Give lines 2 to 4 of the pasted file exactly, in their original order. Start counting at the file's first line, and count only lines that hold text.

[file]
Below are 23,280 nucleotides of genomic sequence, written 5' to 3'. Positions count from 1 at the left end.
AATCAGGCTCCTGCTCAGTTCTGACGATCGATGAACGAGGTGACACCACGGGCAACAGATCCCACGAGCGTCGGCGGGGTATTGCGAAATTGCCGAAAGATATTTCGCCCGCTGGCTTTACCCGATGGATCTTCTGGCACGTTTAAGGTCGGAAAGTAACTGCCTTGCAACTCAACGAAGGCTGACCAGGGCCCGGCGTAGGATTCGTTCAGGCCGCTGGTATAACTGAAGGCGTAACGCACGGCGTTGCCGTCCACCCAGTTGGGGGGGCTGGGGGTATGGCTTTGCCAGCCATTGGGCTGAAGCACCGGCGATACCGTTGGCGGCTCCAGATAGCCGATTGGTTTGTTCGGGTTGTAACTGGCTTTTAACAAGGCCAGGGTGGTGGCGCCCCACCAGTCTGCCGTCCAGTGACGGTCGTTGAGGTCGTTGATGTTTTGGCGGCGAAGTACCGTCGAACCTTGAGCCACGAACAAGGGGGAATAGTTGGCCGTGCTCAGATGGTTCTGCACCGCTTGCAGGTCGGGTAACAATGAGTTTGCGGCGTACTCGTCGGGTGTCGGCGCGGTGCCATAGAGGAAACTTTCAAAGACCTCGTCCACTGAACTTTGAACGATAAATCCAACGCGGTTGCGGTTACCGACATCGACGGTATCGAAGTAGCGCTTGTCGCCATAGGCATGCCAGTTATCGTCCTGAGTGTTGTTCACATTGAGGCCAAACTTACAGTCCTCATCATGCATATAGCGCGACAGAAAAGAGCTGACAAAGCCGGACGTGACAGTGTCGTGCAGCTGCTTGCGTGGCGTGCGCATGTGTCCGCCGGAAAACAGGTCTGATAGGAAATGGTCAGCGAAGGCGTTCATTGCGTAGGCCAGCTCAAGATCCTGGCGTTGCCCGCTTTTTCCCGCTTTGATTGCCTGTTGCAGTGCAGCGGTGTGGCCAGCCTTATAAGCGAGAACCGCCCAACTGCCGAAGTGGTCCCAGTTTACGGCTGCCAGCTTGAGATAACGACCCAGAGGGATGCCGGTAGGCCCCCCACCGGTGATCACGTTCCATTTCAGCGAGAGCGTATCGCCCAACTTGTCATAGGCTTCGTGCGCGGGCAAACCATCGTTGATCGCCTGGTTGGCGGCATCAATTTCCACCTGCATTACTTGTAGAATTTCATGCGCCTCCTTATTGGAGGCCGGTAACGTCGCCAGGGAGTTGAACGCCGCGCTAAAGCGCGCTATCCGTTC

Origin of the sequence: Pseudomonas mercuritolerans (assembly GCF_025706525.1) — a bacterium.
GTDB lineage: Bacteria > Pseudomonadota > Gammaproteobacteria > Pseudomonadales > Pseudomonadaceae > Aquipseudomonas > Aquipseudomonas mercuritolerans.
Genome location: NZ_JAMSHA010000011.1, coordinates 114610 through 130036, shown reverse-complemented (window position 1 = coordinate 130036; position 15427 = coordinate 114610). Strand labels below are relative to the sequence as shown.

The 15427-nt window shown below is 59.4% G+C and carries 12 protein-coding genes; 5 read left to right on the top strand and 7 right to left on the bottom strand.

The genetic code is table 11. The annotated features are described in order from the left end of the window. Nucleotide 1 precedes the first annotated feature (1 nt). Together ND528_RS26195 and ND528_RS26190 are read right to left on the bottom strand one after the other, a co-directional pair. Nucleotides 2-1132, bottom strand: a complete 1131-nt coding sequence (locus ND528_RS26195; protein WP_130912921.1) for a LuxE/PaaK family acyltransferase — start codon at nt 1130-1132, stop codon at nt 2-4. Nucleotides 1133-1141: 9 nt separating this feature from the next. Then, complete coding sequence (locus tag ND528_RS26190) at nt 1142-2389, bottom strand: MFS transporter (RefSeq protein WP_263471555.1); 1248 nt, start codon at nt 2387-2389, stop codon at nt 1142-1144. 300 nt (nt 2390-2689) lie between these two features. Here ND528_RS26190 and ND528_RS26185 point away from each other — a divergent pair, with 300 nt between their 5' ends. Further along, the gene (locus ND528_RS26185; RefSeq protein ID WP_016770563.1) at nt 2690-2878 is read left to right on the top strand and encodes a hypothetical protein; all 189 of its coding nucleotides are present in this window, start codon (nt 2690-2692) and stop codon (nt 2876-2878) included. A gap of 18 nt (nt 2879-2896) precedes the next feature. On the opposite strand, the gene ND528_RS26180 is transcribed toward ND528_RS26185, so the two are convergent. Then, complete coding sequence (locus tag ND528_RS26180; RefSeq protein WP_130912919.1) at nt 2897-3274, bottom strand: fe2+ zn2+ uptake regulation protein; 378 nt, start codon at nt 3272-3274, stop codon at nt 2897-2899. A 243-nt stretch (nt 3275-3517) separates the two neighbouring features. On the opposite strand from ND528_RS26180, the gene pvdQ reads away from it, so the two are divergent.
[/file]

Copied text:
AATCAGGCTCCTGCTCAGTTCTGACGATCGATGAACGAGGTGACACCACGGGCAACAGATCCCACGAGCGTCGGCGGGGTATTGCGAAATTGCCGAAAGATATTTCGCCCGCTGGCTTTACCCGATGGATCTTCTGGCACGTTTAAGGTCGGAAAGTAACTGCCTTGCAACTCAACGAAGGCTGACCAGGGCCCGGCGTAGGATTCGTTCAGGCCGCTGGTATAACTGAAGGCGTAACGCACGGCGTTGCCGTCCACCCAGTTGGGGGGGCTGGGGGTATGGCTTTGCCAGCCATTGGGCTGAAGCACCGGCGATACCGTTGGCGGCTCCAGATAGCCGATTGGTTTGTTCGGGTTGTAACTGGCTTTTAACAAGGCCAGGGTGGTGGCGCCCCACCAGTCTGCCGTCCAGTGACGGTCGTTGAGGTCGTTGATGTTTTGGCGGCGAAGTACCGTCGAACCTTGAGCCACGAACAAGGGGGAATAGTTGGCCGTGCTCAGATGGTTCTGCACCGCTTGCAGGTCGGGTAACAATGAGTTTGCGGCGTACTCGTCGGGTGTCGGCGCGGTGCCATAGAGGAAACTTTCAAAGACCTCGTCCACTGAACTTTGAACGATAAATCCAACGCGGTTGCGGTTACCGACATCGACGGTATCGAAGTAGCGCTTGTCGCCATAGGCATGCCAGTTATCGTCCTGAGTGTTGTTCACATTGAGGCCAAACTTACAGTCCTCATCATGCATATAGCGCGACAGAAAAGAGCTGACAAAGCCGGACGTGACAGTGTCGTGCAGCTGCTTGCGTGGCGTGCGCATGTGTCCGCCGGAAAACAGGTCTGATAGGAAATGGTCAGCGAAGGCGTTCATTGCGTAGGCCAGCTCAAGATCCTGGCGTTGCCCGCTTTTTCCCGCTTTGATTGCCTGTTGCAGTGCAGCGGTGTGGCCAGCCTTATAAGCGAGAACCGCCCAACTGCCGAAGTGGTCCCAGTTTACGGCTGCCAGCTTGAGATAACGACCCAGAGGGATGCCGGTAGGCCCCCCACCGGTGATCACGTTCCATTTCAGCGAGAGCGTATCGCCCAACTTGTCATAGGCTTCGTGCGCGGGCAAACCATCGTTGATCGCCTGGTTGGCGGCATCAATTTCCACCTGCATTACTTGTAGAATTTCATGCGCCTCCTTATTGGAGGCCGGTAACGTCGCCAGGGAGTTGAACGCCGCGCTAAAGCGCGCTATCCGTTC

Origin of the sequence: Pseudomonas mercuritolerans (assembly GCF_025706525.1) — a bacterium.
GTDB lineage: Bacteria > Pseudomonadota > Gammaproteobacteria > Pseudomonadales > Pseudomonadaceae > Aquipseudomonas > Aquipseudomonas mercuritolerans.